The Road to Social Entrepreneurship
Throughout the past term, I was enrolled in the Magnuson Center's Social Entrepreneurship Certificate Program, whose goal was to help us understand entrepreneurship and the system dynamics of current social issues. The Magnuson Center for Entrepreneurship at Dartmouth focuses on entrepreneurial thinking and entrepreneurial doing which is why they provide "co-curricular education and experiences, funding opportunities, and connection to [their] world-class alumni network." Students can participate in several different ways like getting involved with the Magnuson Student Leadership Board, enrolling in the TuckLab@Magnuson, participating in pitch workshops, and so much more! I didn't know much about the center prior to joining the Social Entrepreneurship Certificate Program, so I am really glad I was able to start getting involved this term through the certificate program.
This was the first time the program was being offered, so I found out about it via blast emails from other centers advertising the opportunity. After a short application, I was invited to participate with approximately 15 additional students. The program had eight meetings/modules where we got to learn about different frameworks that help us understand how to analyze the systems of pressing social issues such as the lack of healthcare access. Some of these meetings brought in guest speakers from businesses or professional careers doing social impact work. For instance, we had a chat with the founder of a business that focuses on reducing landfill waste by creating marketable fashion items. They were able to share with us how their business has allowed them to enter spaces that might not be otherwise influenced to reduce their waste. This chat, along with other guest speakers, helped us see the several types of ways we could solve the issues we cared about.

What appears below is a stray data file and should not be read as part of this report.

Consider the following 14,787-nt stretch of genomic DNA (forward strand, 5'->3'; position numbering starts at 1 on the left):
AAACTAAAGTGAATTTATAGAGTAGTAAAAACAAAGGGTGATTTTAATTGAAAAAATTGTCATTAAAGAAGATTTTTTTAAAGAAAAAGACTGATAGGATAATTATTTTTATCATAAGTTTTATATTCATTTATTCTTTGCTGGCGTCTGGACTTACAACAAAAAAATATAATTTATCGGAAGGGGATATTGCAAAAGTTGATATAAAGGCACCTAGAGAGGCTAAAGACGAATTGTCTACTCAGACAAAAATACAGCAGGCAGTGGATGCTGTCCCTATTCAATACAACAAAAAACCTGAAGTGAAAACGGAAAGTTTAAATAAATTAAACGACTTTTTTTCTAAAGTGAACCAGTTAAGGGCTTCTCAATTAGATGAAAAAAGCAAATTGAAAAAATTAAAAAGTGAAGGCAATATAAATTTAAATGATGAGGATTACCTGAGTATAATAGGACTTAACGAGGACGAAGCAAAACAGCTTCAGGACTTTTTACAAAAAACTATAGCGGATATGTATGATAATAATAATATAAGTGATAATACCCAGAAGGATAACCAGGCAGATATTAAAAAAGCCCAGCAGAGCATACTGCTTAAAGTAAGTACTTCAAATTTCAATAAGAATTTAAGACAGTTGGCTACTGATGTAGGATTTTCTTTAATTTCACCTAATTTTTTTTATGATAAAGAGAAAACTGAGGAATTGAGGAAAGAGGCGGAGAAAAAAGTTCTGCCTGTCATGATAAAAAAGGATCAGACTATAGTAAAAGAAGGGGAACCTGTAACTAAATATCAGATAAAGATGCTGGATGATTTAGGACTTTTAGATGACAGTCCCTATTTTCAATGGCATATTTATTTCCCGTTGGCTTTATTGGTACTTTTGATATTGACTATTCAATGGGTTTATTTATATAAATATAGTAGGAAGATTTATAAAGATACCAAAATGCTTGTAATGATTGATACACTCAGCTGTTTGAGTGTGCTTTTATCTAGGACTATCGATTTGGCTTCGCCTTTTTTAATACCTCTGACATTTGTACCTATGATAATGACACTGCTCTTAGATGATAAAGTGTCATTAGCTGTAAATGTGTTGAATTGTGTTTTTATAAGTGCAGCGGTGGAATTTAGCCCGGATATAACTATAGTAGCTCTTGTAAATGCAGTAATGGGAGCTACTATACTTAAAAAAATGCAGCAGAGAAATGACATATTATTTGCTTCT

Moreover, throughout the course, we were also tasked to complete a group project that centered on using the frameworks we learned to tackle a topic that we were interested in. On our last day, we were asked to meet at the Hanover Inn where we presented our projects to the rest of the cohort and some invited guests. We also had our last lesson and video-chatted with a Dartmouth alum to talk about the work he is doing with palm oil in Liberia. It was incredibly interesting to hear and learn about the challenges that other groups decided to tackle. Moreover, the entire experience helped me feel empowered to continue utilizing these frameworks for other topics like immigration and higher education access.
Social entrepreneurship was just a thought during my off-terms. Now, I feel more confident to try exploring this path and see what other resources Dartmouth has to offer.